zero copula


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zero copula

n.
The absence of an overt copula, especially when meaning "is" or "are."
Our Living Language A widely known feature of African American Vernacular English (AAVE) and some varieties of Southern American English spoken by working-class white people is the absence of a form of be in situations where Standard English would normally require one. In these varieties of English, one can say He working, where Standard English has He is working, meaning "He is working right now." Linguists frequently describe this zero usage as zero copula, although strictly speaking the term zero copula should be used for missing inflected forms of be before nouns, adjectives, and constructions indicating place or time (as in She the leader, John nice, and He at home), and we should use the term zero auxiliary for progressive verb forms that have no form of be (as in He working) and when a form of be is missing before going to or gon(na) (as in He gon do it). The use of zero copula and zero auxiliary is perhaps even more characteristic of AAVE than is invariant habitual be. For some AAVE speakers, zero copula occurs 80 to 90 percent of the time where Standard English requires is or are. No other varieties of American English use zero copula as often. · As with all dialectal features, zero copula use is more systematic than it might at first appear. As the examples above indicate, only present tense inflected forms of be can be deleted (was and were cannot be deleted), and even among present forms, only is and are are deleted; am is frequently contracted but never deleted. Invariant or non-finite forms, such as be in You have to be good can't be deleted, nor can forms that come at the end of a clause (That's what he is). In the late 1960s, linguist William Labov summarized most of these generalizations by stating that wherever Standard English can contract is or are, AAVE can delete it. (Note that Standard English does not tolerate contractions in sentences such as That's what he's.) Equally systematic are the quantitative regularities of the zero copula. Throughout the United States, zero copula is less frequent when followed by a noun (He a man) than when followed by an adjective (He happy). It is most frequent when followed by progressives and gon(na), as exemplified above. · This pattern of be-deletion is also found in Gullah and Caribbean Creole varieties of English. Since zero copula is not a feature of the British dialects of English that colonial settlers brought to the United States, it is one of the strongest indicators that the development of AAVE may have been influenced by Caribbean English creoles or that AAVE itself may have evolved from an American Creole-like ancestor. See Note at be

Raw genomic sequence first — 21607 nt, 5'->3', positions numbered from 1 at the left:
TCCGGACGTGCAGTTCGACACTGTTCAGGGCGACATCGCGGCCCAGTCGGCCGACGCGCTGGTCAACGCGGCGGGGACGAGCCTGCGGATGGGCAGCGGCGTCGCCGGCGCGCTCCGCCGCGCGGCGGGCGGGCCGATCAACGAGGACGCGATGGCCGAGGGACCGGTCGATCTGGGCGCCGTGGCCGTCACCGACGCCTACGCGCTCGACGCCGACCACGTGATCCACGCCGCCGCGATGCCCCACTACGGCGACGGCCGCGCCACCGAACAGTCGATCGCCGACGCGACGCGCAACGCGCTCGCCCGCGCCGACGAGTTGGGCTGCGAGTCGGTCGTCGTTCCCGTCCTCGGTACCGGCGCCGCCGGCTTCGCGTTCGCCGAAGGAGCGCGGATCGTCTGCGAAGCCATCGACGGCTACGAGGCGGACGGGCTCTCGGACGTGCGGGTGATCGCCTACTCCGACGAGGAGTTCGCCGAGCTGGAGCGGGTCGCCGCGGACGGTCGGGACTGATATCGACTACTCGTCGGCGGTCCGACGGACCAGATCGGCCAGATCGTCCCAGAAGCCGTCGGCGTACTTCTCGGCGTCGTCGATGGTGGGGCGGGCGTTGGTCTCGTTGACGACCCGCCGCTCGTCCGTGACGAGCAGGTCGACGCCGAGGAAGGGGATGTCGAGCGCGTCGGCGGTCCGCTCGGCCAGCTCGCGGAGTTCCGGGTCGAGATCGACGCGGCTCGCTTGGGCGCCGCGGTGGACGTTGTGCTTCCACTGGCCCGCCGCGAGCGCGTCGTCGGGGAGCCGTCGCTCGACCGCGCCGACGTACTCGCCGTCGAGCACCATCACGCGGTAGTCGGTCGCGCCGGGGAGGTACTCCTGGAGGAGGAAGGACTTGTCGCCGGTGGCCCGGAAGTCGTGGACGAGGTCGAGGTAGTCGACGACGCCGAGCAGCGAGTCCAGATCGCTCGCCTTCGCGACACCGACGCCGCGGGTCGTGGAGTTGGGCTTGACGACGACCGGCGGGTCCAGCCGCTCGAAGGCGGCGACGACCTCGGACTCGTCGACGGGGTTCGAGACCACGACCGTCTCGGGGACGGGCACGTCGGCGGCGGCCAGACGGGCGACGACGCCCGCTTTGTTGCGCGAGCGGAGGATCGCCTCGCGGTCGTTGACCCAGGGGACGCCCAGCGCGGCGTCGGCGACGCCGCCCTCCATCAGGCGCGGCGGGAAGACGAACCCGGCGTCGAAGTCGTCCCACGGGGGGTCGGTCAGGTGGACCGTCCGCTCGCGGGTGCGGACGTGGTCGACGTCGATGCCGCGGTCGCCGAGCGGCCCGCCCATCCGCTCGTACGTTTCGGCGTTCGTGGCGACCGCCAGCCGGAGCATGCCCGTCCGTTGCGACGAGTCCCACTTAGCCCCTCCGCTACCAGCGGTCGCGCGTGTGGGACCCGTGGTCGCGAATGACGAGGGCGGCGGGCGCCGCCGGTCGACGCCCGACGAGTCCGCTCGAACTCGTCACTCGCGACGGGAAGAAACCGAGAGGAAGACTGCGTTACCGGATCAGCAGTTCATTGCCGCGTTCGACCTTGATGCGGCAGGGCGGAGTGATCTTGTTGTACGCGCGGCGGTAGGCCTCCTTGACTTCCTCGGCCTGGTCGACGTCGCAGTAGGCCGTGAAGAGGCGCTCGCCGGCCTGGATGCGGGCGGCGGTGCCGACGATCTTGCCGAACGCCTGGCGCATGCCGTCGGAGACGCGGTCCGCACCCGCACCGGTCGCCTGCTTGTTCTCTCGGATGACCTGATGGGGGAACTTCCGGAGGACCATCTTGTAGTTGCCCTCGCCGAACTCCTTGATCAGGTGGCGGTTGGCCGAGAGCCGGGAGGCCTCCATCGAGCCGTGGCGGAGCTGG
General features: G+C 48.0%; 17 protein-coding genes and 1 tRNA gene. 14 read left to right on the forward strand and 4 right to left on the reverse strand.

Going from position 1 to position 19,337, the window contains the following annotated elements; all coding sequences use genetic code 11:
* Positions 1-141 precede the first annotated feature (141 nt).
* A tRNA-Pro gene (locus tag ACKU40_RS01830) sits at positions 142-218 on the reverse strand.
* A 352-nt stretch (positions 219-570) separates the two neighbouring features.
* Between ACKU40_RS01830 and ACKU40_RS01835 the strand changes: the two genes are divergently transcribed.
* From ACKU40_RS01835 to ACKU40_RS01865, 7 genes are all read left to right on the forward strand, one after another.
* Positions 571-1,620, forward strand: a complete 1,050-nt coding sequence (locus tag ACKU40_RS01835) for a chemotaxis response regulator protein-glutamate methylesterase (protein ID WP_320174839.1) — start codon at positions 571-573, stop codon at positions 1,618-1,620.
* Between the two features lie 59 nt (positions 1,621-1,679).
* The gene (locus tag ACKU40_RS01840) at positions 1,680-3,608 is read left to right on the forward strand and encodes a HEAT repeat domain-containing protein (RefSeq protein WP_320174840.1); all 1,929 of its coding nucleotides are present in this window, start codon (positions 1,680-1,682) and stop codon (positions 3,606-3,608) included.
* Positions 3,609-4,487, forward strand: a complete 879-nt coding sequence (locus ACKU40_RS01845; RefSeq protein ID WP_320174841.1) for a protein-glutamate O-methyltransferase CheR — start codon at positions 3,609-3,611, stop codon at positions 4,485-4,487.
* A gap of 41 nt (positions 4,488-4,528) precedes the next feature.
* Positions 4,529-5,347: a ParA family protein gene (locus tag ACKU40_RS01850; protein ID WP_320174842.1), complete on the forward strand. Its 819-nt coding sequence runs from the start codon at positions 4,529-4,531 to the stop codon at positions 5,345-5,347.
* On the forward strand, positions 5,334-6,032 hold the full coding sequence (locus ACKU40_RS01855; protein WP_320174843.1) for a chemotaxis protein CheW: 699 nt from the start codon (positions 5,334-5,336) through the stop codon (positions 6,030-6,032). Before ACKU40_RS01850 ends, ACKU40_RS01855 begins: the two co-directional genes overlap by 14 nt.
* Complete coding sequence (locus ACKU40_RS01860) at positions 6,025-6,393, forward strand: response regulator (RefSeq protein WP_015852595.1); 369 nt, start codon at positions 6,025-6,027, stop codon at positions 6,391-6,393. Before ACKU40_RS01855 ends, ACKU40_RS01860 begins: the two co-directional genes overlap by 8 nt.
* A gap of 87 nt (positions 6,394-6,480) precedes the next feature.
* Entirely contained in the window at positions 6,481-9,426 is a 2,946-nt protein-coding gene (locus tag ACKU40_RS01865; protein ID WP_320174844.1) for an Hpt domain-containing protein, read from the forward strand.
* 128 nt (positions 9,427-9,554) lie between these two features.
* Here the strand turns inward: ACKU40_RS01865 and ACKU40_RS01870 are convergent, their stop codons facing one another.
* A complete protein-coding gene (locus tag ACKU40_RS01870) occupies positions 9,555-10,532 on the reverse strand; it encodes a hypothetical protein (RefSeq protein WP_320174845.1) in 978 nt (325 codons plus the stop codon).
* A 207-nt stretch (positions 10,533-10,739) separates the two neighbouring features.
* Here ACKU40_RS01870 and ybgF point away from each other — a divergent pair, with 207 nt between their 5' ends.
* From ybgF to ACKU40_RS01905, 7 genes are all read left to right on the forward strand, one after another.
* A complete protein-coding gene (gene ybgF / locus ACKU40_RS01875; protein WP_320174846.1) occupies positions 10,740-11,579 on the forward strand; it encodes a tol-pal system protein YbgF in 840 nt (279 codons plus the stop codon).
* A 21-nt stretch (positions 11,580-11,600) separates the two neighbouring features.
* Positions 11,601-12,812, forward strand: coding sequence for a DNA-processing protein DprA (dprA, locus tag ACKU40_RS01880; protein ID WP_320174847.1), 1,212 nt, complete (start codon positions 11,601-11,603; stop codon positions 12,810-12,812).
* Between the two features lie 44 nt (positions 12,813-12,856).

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ul'n-it' vijev be-PST1.2SG strong (you) were strong', and the "zero copula", e.g.
These conventions and many others found in AAVE--including zero copula, which is shown when one says, "She at home," rather than "She is at home"--have their roots in Caribbean creoles (stable languages that are a mashup of earlier tongues), in which habitual verbs and omission of "to be" are common.
For example, as Guirardello-Damian (this issue) shows, Trumai, a Brazilian language, is a Type Ia single verb language that uses a general copula with the option of a zero copula in its BLC.
One of the consultants mentioned that two other constructions can also be used: one with a copula, one with zero copula, such as the examples below:
The three locative constructions attested in the elicited data (i.e., positional verb; copula; zero copula) are also frequently observed in natural uses of the language.
The conclusion is that the zero-copula construction is not a special type, but rather a subtype of the copular construction, which has a broader distribution (the copular construction occurs with all persons, while the zero copula is restricted to 3rd person NPs).
As a final remark, it should be pointed out that while the copular construction is sensitive to the occurrence of the morpheme yi in the NP that refers to the Figure (if yi, then zero copula), the positional-verb construction is not; i.e., a positional verb can occur with a NP that has the morpheme yi, as we can see in example (19) above.
In my corpus of the Trumai language, there are numerous spontaneous examples of positional verbs in locative and existential clauses with Figures that have a permanent location (examples [58] and [59] come from texts); in contrast, the number of instances with the copular construction (or with its variant, the zero copula) is very small.
The 'be' verb can be a locative copula (including zero copula), or a stative verb (be at, sit, stay, etc., cf.
The 'be' element is normally a copula (including zero copula) or a posture verb.
These resources include a null or expletive subject, actual or zero copula.(13) and perhaps a subordinating conjunction.